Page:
“Millwood Lake has always been a part of my life. I have many memories of birthday parties, family reunions, fishing with grandmother and learning how to ride a bike,” Christie Sain, a senior from Ashdown High School with blond curly hair and wearing sparkly purple shirt said.  “Not many people can say they learned how to ride a bike in a park at Millwood.”

Even though Sain has many fond childhood memories of Millwood, her connection with the lake goes much deeper.

“Recreation is a way of life as a child and now,” she said.  “It doesn’t get any better than drinking tea and eating fish caught on the side of a river bank.”

Christie Sain, a senior from Ashdown High School reads her essay during the Millwood Lake and Dam 50th anniversary celebration held Dec. 1. Sain who grew up on Millwood Lake was awarded 1st place and received a $1000 college scholarship. Sain said she has many fond childhood memories of Millwood and that it doesn't get any better than drinking tea and eating fish caught on the side of Millwood river bank.
Christie Sain, a senior from Ashdown High School reads her essay during the Millwood Lake and Dam 50th anniversary celebration held Dec. 1. Sain who grew up on Millwood Lake was awarded 1st place and received a $1000 college scholarship. Sain said she has many fond childhood memories of Millwood and that it doesn’t get any better than drinking tea and eating fish caught on the side of Millwood river bank.

Once the high school senior finished her essay and before she could nervously make her way back to her seat, Denny Gray, president and board of directors for Southwest Arkansas Water District presented her with a $1000 college scholarship.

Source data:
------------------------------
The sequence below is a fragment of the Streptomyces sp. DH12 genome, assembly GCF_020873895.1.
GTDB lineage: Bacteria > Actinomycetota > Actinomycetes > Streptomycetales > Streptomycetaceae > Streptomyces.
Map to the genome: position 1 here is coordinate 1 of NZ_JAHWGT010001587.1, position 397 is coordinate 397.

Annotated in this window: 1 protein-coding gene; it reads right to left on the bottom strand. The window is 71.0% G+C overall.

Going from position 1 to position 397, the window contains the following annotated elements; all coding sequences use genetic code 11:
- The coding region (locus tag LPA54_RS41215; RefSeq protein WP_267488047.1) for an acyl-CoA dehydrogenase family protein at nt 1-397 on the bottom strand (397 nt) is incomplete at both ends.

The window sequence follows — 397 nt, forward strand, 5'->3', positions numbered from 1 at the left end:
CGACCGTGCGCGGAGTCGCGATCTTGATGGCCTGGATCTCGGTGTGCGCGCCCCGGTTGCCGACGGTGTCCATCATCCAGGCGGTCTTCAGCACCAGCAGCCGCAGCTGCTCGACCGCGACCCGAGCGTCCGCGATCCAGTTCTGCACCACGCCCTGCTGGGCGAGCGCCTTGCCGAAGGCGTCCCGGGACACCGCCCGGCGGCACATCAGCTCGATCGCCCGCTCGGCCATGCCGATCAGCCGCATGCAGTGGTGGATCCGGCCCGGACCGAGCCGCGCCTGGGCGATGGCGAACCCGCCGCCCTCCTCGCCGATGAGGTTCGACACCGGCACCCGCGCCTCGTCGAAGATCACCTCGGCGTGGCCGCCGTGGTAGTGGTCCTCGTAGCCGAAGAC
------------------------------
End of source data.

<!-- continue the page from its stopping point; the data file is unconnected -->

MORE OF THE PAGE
“What a wonderful essay Christie [Sain] and it’s my pleasure to present this to you,” Gray said handing Sain the scholarship.

Following Sains powerful essay, Ashdown High School Senior Jacob Purifoy walked upon the stage and read his essay to convey what Millwood Lake meant to him.

“I can always remember from childhood to just a few weeks ago, those mini trips across the river channels and campfires on the shores,” Purifoy said.  “The rows and rows of hydroponic trees with dozens of fishing swarming… that make great catching on cool, breezy fall evenings.”

Purifoy talked about his midsummer’s days, where daytime television was mediocre so he would call up a friend to sit on the pier, bait fishing and laughing for hours on end.

“We would go relax on that old lake facing swing set or hitting up the horseshoes,” he said.  “I do want to point out, the friend I’d call up, is my friend Christie.” [Sain]

Shortly after Purifoy finished his essay, he was presented with a $500 college scholarship from University of Arkansas for coming in 2nd place.

A couple from Ashford, Ark., enjoy the scenic overlook at Millwood Lake after attending the 50th anniversary celebration held Dec. 1, 2016. More than 200 people attended the event and were treated to a full spread of barbeque food, cake and punch and had the opportunity to meet Little Rock District Commander Col. Robert G. Dixon.